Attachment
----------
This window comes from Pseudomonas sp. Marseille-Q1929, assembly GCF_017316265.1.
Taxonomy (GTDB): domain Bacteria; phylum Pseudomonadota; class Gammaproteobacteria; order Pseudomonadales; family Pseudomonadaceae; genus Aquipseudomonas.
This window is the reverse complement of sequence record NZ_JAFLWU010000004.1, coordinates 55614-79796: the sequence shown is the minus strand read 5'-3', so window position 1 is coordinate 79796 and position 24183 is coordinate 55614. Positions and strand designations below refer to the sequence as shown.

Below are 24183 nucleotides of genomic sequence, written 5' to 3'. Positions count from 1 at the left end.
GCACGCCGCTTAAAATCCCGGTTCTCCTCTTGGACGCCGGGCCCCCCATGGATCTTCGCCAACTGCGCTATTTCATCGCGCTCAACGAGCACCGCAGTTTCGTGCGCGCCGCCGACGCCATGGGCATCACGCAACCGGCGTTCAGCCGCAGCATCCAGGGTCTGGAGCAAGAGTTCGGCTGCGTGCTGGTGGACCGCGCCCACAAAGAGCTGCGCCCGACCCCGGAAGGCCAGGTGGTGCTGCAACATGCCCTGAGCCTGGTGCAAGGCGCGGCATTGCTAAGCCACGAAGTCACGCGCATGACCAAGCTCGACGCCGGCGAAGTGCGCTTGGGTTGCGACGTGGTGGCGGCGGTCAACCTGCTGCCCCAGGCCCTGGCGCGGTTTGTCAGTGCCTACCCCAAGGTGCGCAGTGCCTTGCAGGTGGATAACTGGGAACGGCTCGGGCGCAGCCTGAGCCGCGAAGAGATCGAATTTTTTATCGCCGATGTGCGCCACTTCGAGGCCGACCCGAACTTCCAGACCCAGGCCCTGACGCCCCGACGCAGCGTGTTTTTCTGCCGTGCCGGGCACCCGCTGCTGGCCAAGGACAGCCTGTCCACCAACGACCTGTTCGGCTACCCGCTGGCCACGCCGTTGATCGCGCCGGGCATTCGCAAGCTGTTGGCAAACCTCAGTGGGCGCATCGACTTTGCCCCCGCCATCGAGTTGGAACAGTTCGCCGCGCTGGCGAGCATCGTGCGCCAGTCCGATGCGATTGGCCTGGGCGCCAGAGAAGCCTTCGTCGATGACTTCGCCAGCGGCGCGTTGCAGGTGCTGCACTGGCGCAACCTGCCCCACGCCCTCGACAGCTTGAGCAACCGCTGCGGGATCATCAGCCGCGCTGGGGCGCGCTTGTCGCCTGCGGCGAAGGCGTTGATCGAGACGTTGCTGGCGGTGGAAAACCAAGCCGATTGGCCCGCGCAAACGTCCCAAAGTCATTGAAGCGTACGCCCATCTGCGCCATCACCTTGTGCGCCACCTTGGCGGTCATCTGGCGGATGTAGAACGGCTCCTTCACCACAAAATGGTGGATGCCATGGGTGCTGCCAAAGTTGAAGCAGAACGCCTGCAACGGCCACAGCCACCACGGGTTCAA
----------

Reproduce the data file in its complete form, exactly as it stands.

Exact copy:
This window comes from Pseudomonas sp. Marseille-Q1929, assembly GCF_017316265.1.
Taxonomy (GTDB): domain Bacteria; phylum Pseudomonadota; class Gammaproteobacteria; order Pseudomonadales; family Pseudomonadaceae; genus Aquipseudomonas.
This window is the reverse complement of sequence record NZ_JAFLWU010000004.1, coordinates 55614-79796: the sequence shown is the minus strand read 5'-3', so window position 1 is coordinate 79796 and position 24183 is coordinate 55614. Positions and strand designations below refer to the sequence as shown.

Below are 24183 nucleotides of genomic sequence, written 5' to 3'. Positions count from 1 at the left end.
GCACGCCGCTTAAAATCCCGGTTCTCCTCTTGGACGCCGGGCCCCCCATGGATCTTCGCCAACTGCGCTATTTCATCGCGCTCAACGAGCACCGCAGTTTCGTGCGCGCCGCCGACGCCATGGGCATCACGCAACCGGCGTTCAGCCGCAGCATCCAGGGTCTGGAGCAAGAGTTCGGCTGCGTGCTGGTGGACCGCGCCCACAAAGAGCTGCGCCCGACCCCGGAAGGCCAGGTGGTGCTGCAACATGCCCTGAGCCTGGTGCAAGGCGCGGCATTGCTAAGCCACGAAGTCACGCGCATGACCAAGCTCGACGCCGGCGAAGTGCGCTTGGGTTGCGACGTGGTGGCGGCGGTCAACCTGCTGCCCCAGGCCCTGGCGCGGTTTGTCAGTGCCTACCCCAAGGTGCGCAGTGCCTTGCAGGTGGATAACTGGGAACGGCTCGGGCGCAGCCTGAGCCGCGAAGAGATCGAATTTTTTATCGCCGATGTGCGCCACTTCGAGGCCGACCCGAACTTCCAGACCCAGGCCCTGACGCCCCGACGCAGCGTGTTTTTCTGCCGTGCCGGGCACCCGCTGCTGGCCAAGGACAGCCTGTCCACCAACGACCTGTTCGGCTACCCGCTGGCCACGCCGTTGATCGCGCCGGGCATTCGCAAGCTGTTGGCAAACCTCAGTGGGCGCATCGACTTTGCCCCCGCCATCGAGTTGGAACAGTTCGCCGCGCTGGCGAGCATCGTGCGCCAGTCCGATGCGATTGGCCTGGGCGCCAGAGAAGCCTTCGTCGATGACTTCGCCAGCGGCGCGTTGCAGGTGCTGCACTGGCGCAACCTGCCCCACGCCCTCGACAGCTTGAGCAACCGCTGCGGGATCATCAGCCGCGCTGGGGCGCGCTTGTCGCCTGCGGCGAAGGCGTTGATCGAGACGTTGCTGGCGGTGGAAAACCAAGCCGATTGGCCCGCGCAAACGTCCCAAAGTCATTGAAGCGTACGCCCATCTGCGCCATCACCTTGTGCGCCACCTTGGCGGTCATCTGGCGGATGTAGAACGGCTCCTTCACCACAAAATGGTGGATGCCATGGGTGCTGCCAAAGTTGAAGCAGAACGCCTGCAACGGCCACAGCCACCACGGGTTCAA